Astrophysics Lunch Seminar
A New Approach for Estimating the Mass of the Milky Way Using the Ensemble of Classical Satellite Galaxies

Nicolas Garavito, Ekta Patel,
University of Arizona

Abstract/Details

High precision proper motions are currently available for approximately 20% of the Milky Way's known satellite galaxies. Often, the 6D phase space information of each satellite is used separately to constrain the mass of the MW. In this talk, I will discuss the Bayesian framework outlined in Patel et al. 2017b to make inferences of the MW's mass using satellite properties such as specific orbital angular momentum, rather than just position and velocity. By extending this framework from one satellite to a population of satellites, we can now form simultaneous MW mass estimates using the Illustris-Dark cosmological simulation that are unbiased by high speed satellites such as Leo I (Patel et al., submitted). Our resulting MW mass estimates reduce the current factor of two uncertainty in the mass range of the MW and show promising signs for improvement as upcoming ground- and space-based observatories obtain proper motions for additional MW satellite galaxies.
Fri, December 08 4:00pm
JILA Auditorium
Phys Chem/Chem Phys Seminar
Excitons, Disorder, and Nonequilibrium Transport in Semiconductor Nanomaterials

William Tisdale,
MIT

Abstract/Details

In nanostructured materials, the short length and time scales over which energy moves can manifest in transport behavior that deviates from classical constitutive laws. Using a combination of ultrafast laser spectroscopy, time-resolved optical microscopy, and kinetic Monte Carlo simulation, I will show how these effects manifest in assemblies of colloidal quantum dots (QD) and atomically thin 2D semiconductors, which are promising components of next-generation photovoltaic and lighting technologies. In particular, I will demonstrate the effect of structural and energetic disorder, the role of dimensionality and surface chemistry, and the self-organization of these nanomaterials into ordered superstructures.  
Mon, December 11 4:00pm
JILA Auditorium
Astrophysical & Planetary Sciences Seminar
The Large Synoptic Survey Telescope

Beth Willman,
University of Arizona, /LSST

Abstract/Details

TBA
Wed, December 13 3:30pm
JSCBB Butcher Auditorium
Biochemistry Seminar
TBA

Donald Bryant

Abstract/Details

TBA
Wed, December 13 4:00pm
Duane Physics Room G1B20
Physics Department Colloquium
TBA

Lindley Winslow,
MIT
Sat, January 27 9:30am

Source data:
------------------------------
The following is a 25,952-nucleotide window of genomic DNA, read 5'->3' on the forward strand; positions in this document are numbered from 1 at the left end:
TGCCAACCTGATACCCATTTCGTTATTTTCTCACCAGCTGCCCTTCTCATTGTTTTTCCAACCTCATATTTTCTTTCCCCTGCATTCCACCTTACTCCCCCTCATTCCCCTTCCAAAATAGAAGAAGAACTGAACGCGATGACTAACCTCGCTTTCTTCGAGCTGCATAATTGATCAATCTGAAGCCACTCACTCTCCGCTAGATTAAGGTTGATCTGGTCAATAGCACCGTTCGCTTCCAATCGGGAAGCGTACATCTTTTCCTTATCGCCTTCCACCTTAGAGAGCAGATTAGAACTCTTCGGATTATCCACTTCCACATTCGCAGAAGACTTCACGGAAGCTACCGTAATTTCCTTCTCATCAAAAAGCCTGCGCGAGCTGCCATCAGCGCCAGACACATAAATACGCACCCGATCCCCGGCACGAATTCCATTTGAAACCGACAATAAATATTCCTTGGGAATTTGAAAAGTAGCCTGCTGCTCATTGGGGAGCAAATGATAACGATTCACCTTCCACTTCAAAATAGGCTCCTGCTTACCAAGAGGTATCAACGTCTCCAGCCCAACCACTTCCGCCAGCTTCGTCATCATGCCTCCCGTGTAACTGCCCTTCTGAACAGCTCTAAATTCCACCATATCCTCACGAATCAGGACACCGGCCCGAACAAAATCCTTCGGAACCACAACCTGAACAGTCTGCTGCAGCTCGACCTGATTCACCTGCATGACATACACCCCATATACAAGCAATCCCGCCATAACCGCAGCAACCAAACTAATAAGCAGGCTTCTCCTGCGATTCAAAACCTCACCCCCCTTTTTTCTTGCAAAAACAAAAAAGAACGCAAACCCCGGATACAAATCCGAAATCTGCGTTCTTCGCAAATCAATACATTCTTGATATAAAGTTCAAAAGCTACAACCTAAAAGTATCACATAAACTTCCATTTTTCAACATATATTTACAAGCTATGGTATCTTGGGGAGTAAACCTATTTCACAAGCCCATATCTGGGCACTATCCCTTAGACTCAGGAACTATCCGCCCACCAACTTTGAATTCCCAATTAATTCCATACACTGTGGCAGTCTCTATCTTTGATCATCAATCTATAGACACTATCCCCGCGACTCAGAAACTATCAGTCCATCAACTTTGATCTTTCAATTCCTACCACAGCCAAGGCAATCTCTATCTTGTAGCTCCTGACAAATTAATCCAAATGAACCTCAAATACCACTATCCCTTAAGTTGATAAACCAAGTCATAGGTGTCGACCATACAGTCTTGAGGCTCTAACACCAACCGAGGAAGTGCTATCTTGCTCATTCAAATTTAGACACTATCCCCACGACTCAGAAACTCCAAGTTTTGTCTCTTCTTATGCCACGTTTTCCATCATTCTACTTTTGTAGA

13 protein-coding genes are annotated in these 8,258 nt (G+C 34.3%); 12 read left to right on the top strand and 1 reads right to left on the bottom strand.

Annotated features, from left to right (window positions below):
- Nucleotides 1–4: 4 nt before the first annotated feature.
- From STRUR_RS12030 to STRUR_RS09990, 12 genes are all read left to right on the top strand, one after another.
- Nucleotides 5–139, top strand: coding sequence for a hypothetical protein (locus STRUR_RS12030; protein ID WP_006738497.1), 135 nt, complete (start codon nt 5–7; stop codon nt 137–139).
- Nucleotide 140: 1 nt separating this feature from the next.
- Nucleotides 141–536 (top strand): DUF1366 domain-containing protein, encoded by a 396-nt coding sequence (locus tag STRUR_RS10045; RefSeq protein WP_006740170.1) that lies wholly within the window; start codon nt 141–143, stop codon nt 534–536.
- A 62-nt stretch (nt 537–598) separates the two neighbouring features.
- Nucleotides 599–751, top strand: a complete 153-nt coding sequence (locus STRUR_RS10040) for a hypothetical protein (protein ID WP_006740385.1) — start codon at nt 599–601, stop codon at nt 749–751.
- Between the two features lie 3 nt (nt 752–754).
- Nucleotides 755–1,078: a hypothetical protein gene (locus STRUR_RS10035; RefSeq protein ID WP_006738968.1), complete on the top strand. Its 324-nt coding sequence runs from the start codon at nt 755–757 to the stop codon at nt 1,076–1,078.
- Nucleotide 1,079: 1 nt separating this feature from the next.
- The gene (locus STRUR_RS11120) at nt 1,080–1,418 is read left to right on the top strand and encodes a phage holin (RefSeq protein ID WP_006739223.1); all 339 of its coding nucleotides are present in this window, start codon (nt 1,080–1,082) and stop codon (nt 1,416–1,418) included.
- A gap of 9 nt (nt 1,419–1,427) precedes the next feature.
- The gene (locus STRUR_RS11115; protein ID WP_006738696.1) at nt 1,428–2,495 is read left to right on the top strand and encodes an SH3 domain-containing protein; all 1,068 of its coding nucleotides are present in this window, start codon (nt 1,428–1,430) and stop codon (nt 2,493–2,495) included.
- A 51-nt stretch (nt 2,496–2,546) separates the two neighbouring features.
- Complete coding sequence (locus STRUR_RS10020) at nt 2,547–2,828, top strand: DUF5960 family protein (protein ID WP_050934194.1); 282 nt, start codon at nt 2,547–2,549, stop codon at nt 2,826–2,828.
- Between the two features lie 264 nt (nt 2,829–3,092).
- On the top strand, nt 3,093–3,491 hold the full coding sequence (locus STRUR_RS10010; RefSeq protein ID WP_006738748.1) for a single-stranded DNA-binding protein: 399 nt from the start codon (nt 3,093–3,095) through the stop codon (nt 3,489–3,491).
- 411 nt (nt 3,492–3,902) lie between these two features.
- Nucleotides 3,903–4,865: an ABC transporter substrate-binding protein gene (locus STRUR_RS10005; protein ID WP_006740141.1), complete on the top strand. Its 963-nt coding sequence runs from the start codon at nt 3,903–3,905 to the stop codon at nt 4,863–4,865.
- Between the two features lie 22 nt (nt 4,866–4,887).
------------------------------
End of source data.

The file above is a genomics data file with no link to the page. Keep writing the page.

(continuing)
Duane Physics Room G1B30
CU Wizards Program
Speed!

Eric Cornell,
JILA, University of Colorado
Mon, January 29 4:00pm
JILA Auditorium
Astrophysical & Planetary Sciences Seminar
TBA

Wen-fai Fong,
University of Arizona
Tue, January 30 2:00pm
JILA X317
JILA Public Seminar
TBA

Markus Grenier,
Harvard University
Sat, February 24 9:30am
Cristol Chemistry Room 140
CU Wizards Program
The Chemistry of Cooking!

David Nesbitt,
JILA, University of Colorado
Mon, March 05 4:00pm
JILA Auditorium
Astrophysical & Planetary Sciences Seminar
TBA

Nate Kaib,
University of Oklahoma
Sat, March 17 9:30am
Duane Physics Room G1B30
CU Wizards Program
Much Ado About Absolute Zero!

Paul Beale,
University of Colorado
Mon, March 19 4:00pm
JILA Auditorium
Astrophysical & Planetary Sciences Seminar
TBA

John Wisniewski,
University of Oklahoma
Mon, April 02 4:00pm
JILA Auditorium
Astrophysical & Planetary Sciences Seminar
TBA

Shelley Wright,
University of California, San Diego
Mon, April 16 4:00pm
JILA Auditorium
Astrophysical & Planetary Sciences Seminar
TBA

Quinn Konopacky,
University of California, San Diego
Mon, April 23 4:00pm
JILA Auditorium
Astrophysical & Planetary Sciences Seminar
TBA

Daryl Haggard,
McGill University
Sat, April 28 9:30am
Cristol Chemistry Room 140
CU Wizards Program
Sink or Swim!

Mathias Weber,
JILA, University of Colorado
Mon, April 30 4:00pm
JILA Auditorium
Astrophysical & Planetary Sciences Seminar
TBA

Rebekah Dawson,
Penn State
Sat, May 12 9:30am
Duane Physics Room G1B30
CU Wizards Program
Power, Grace, Wisdom, and Wonder: The Physics of The Game of Thrones!

Rebecca Thompson,
University of Colorado
Sat, June 16 9:30am
CU Planetarium
CU Wizards Program
Blackholes!

Andrew Hamilton,
JILA, University of Colorado

No front page content has been created yet.